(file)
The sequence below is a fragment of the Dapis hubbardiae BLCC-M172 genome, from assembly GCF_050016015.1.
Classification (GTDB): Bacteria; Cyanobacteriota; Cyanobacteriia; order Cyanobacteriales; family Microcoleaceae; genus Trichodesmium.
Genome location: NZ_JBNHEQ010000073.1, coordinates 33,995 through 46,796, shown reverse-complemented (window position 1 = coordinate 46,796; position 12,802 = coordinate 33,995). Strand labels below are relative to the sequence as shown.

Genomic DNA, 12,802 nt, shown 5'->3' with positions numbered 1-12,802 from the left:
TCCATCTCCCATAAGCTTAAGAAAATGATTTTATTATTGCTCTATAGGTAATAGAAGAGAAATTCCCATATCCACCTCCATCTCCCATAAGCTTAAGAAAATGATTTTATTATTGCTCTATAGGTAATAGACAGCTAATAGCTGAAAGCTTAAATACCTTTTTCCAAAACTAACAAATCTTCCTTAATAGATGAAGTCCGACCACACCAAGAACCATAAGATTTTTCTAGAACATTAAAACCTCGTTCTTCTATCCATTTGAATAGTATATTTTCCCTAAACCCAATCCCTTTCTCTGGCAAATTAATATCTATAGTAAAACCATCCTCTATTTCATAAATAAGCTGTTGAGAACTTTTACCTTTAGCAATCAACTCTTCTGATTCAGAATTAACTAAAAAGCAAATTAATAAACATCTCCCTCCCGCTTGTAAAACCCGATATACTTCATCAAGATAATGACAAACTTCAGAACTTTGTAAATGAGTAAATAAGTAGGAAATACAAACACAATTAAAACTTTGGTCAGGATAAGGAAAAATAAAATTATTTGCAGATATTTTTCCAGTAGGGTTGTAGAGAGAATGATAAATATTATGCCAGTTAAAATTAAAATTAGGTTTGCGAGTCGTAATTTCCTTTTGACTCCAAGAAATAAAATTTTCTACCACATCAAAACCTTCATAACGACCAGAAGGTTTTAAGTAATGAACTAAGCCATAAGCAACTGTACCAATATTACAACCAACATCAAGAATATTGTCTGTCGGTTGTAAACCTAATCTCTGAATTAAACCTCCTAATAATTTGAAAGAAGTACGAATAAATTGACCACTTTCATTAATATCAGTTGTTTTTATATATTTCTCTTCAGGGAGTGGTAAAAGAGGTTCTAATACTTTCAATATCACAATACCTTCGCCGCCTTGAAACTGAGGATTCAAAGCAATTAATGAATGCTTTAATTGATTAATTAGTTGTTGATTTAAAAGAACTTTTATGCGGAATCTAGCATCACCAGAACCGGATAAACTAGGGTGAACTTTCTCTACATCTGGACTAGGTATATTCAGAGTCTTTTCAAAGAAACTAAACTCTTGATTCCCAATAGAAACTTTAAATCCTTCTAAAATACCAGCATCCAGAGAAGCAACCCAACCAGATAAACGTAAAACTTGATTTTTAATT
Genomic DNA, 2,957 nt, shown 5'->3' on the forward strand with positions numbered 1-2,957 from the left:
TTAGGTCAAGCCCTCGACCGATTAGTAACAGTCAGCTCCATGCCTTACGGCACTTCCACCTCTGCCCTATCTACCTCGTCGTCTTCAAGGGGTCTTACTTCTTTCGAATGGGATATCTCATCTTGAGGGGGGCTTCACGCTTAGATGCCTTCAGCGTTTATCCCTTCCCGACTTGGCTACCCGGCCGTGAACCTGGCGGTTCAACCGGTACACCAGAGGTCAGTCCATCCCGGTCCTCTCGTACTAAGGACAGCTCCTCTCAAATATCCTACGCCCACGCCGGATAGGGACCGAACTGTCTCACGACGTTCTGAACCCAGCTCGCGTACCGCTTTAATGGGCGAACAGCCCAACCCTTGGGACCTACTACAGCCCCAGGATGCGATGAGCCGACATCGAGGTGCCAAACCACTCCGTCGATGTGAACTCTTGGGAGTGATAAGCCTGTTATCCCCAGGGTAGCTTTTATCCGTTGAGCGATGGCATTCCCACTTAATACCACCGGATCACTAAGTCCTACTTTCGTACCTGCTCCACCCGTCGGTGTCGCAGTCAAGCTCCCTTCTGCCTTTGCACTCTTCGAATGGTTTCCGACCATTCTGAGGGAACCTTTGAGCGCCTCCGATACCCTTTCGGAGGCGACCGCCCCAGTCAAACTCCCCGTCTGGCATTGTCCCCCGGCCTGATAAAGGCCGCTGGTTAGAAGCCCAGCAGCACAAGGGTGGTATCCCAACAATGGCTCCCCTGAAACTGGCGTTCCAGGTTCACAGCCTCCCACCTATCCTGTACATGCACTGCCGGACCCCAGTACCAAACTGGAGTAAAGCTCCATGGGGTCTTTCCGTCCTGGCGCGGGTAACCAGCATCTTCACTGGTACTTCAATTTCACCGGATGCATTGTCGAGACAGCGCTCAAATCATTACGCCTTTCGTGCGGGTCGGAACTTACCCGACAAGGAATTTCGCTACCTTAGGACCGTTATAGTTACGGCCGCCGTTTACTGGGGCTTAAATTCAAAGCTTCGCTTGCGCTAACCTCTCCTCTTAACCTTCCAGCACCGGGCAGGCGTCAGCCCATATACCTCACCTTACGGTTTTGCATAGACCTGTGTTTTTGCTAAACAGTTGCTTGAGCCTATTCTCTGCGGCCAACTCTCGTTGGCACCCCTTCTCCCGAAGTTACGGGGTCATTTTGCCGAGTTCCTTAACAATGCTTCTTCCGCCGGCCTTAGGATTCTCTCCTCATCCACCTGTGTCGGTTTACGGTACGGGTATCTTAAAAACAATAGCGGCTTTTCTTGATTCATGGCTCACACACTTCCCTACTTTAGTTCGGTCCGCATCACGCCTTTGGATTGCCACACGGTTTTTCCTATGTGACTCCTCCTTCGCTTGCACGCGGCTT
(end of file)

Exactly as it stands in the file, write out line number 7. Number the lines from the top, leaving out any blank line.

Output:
TTAGGTCAAGCCCTCGACCGATTAGTAACAGTCAGCTCCATGCCTTACGGCACTTCCACCTCTGCCCTATCTACCTCGTCGTCTTCAAGGGGTCTTACTTCTTTCGAATGGGATATCTCATCTTGAGGGGGGCTTCACGCTTAGATGCCTTCAGCGTTTATCCCTTCCCGACTTGGCTACCCGGCCGTGAACCTGGCGGTTCAACCGGTACACCAGAGGTCAGTCCATCCCGGTCCTCTCGTACTAAGGACAGCTCCTCTCAAATATCCTACGCCCACGCCGGATAGGGACCGAACTGTCTCACGACGTTCTGAACCCAGCTCGCGTACCGCTTTAATGGGCGAACAGCCCAACCCTTGGGACCTACTACAGCCCCAGGATGCGATGAGCCGACATCGAGGTGCCAAACCACTCCGTCGATGTGAACTCTTGGGAGTGATAAGCCTGTTATCCCCAGGGTAGCTTTTATCCGTTGAGCGATGGCATTCCCACTTAATACCACCGGATCACTAAGTCCTACTTTCGTACCTGCTCCACCCGTCGGTGTCGCAGTCAAGCTCCCTTCTGCCTTTGCACTCTTCGAATGGTTTCCGACCATTCTGAGGGAACCTTTGAGCGCCTCCGATACCCTTTCGGAGGCGACCGCCCCAGTCAAACTCCCCGTCTGGCATTGTCCCCCGGCCTGATAAAGGCCGCTGGTTAGAAGCCCAGCAGCACAAGGGTGGTATCCCAACAATGGCTCCCCTGAAACTGGCGTTCCAGGTTCACAGCCTCCCACCTATCCTGTACATGCACTGCCGGACCCCAGTACCAAACTGGAGTAAAGCTCCATGGGGTCTTTCCGTCCTGGCGCGGGTAACCAGCATCTTCACTGGTACTTCAATTTCACCGGATGCATTGTCGAGACAGCGCTCAAATCATTACGCCTTTCGTGCGGGTCGGAACTTACCCGACAAGGAATTTCGCTACCTTAGGACCGTTATAGTTACGGCCGCCGTTTACTGGGGCTTAAATTCAAAGCTTCGCTTGCGCTAACCTCTCCTCTTAACCTTCCAGCACCGGGCAGGCGTCAGCCCATATACCTCACCTTACGGTTTTGCATAGACCTGTGTTTTTGCTAAACAGTTGCTTGAGCCTATTCTCTGCGGCCAACTCTCGTTGGCACCCCTTCTCCCGAAGTTACGGGGTCATTTTGCCGAGTTCCTTAACAATGCTTCTTCCGCCGGCCTTAGGATTCTCTCCTCATCCACCTGTGTCGGTTTACGGTACGGGTATCTTAAAAACAATAGCGGCTTTTCTTGATTCATGGCTCACACACTTCCCTACTTTAGTTCGGTCCGCATCACGCCTTTGGATTGCCACACGGTTTTTCCTATGTGACTCCTCCTTCGCTTGCACGCGGCTT